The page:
Yes, I would also say that it's very possible to get an industry job without any internship experience at all. There are graduates from my PhD program who got jobs at Amazon, JP Morgan, etc. without any internships. If you are leaning towards industry, it might still be beneficial to do one the summer before graduating though.
  37. 2 points

    Summer internships during PhD

    Also, a lot of internships only want people who are farther along in their studies so you don't even have the opportunity to do them every summer. I agree with above that 1 internship is common, 0 is also common. But I know people who have done 2 or 3 as well and if your advisor is supportive, it can be done.
  38. 2 points

    History writing sample

    @erebuni2 welcome to the Grad Cafe. You may have better luck finding answers that will help you get to where you want to go if you search in the History forum. https://forum.thegradcafe.com/search/?q=writing sample&type=forums_topic&nodes=38
  39. 2 points
    Yes, I didn't mean to sound so heavy-handed. It's hard to give detailed advice on every single choice when the list is not in the order of difficulty. I don't think OP will get into Chicago or Columbia, but I could see them getting into Duke or Michigan or even JHU. I just think they should mainly be targeting those other schools and consider schools like Duke to be on the reach end.
  40. 2 points

    2020 Applicants

    Update: You were right! I only emailed 1 school, but it actually worked and they were very kind to my plight. Now I'm eager to apply there.
  41. 2 points
    Hi all. I see at least some of you are interested in social cognition and/or emotion. If you have any applied interest at all, you may want to look beyond social psych programs into Ed Psych or Learning Sciences programs. Lots of work in social cognition in that field. Best of luck on your applications!
  42. 2 points
    Get started as early as possible, ESPECIALLY asking your LOR writers. I waited too long and had wicked anxiety waiting for them to submit their letters. One person actually submitted a couple weeks late. Fortunately it didn't affect my application, since it was still winter break and they weren't reviewing apps yet, but it was kind of horrible! There are only so many polite follow-up emails you can send (and have ignored) without going kind of nuts. I would ask at least two months before the deadline to be safe.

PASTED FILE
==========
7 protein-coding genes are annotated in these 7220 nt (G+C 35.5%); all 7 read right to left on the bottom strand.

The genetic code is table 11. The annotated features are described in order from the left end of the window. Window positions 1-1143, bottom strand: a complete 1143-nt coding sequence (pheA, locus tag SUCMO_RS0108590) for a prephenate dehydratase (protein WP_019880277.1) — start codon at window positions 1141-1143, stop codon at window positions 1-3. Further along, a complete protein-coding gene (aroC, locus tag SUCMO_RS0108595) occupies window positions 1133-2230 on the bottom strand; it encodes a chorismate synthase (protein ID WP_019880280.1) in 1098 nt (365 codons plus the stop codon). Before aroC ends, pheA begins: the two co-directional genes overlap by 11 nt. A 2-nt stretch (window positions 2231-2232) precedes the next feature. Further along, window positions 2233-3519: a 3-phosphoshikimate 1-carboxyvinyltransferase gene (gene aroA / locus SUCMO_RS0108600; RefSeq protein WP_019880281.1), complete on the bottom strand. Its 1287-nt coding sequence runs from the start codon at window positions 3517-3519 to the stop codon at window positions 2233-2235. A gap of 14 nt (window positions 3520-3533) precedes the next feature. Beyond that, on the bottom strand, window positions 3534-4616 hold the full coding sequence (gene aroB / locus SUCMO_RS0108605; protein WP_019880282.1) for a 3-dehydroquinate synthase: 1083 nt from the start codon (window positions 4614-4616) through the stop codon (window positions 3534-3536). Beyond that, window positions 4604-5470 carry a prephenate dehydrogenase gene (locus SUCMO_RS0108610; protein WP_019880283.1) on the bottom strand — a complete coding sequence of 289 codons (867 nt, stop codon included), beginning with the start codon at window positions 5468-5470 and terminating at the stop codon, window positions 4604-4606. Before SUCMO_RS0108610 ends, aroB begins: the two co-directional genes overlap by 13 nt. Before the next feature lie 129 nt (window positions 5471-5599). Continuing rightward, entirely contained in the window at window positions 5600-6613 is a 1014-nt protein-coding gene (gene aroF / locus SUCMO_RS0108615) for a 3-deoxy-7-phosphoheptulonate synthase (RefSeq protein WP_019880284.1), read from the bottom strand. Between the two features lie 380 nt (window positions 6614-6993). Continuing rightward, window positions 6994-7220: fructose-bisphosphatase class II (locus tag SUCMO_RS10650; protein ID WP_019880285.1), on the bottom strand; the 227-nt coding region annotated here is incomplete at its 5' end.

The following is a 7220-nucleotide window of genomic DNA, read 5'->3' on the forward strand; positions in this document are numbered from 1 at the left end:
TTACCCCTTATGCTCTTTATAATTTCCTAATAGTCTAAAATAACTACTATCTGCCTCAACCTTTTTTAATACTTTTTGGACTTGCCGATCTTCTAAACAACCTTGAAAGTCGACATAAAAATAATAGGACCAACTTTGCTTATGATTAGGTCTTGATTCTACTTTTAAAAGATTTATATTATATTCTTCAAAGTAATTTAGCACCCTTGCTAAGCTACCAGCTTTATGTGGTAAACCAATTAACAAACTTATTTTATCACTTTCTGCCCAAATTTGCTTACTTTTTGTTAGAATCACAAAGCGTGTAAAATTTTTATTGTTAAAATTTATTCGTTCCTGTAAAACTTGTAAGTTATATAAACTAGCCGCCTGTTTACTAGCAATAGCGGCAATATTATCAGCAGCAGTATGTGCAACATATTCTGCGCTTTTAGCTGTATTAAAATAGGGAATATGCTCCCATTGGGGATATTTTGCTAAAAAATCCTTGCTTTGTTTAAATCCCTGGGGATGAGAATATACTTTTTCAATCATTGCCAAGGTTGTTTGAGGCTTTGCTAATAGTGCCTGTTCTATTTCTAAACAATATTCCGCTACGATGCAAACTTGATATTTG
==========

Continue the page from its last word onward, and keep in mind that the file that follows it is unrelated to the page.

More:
43. 2 points

    2020 Applicants

    Hi everyone! I just stumbled upon this website at precisely the right time. I am planning to apply for a PhD English program for Fall 2020. I am a postcolonialist with a specific interest in Caribbean literature and attitudes to language. Some other interests of mine include south east Asian literature, African literature, black diaspora writings and early modern drama. I have been researching programs I want to apply to non-stop and every time I feel as if I have my list confirmed, I find something that deters me from at least one program. Currently I am constructing my SoP, and for my writing sample, I will pare down my masters thesis, which thankfully aligns with my sub-field interest perfectly. I am super nervous about the entire process, and since I would be an international student planning on studying in the US, it adds another layer of complexity and anxiety. I decided to ditch the GRE altogether since I can't do it in the country I live in, and to do it would not only mean paying the GRE fee, but also traveling to another country, buying test prep materials etc.; it would be a mounting cost. Instead, I chose programs from the growing list of those not requiring GRE, which is currently a small pool (although more have dropped their requirements within the past month or two). I hope more schools revise their requirements by the time applications open for Fall 2020 in September, but I'm not holding my breath. Anyway, I just wanted to introduce myself. It's exciting, but kinda tragic seeing people as freaked out as I am (group hug?). I decided to take a break from the increasingly desperate research process and read The Witcher book series. Thus far, it has been successful in distracting me. Good to meet everyone!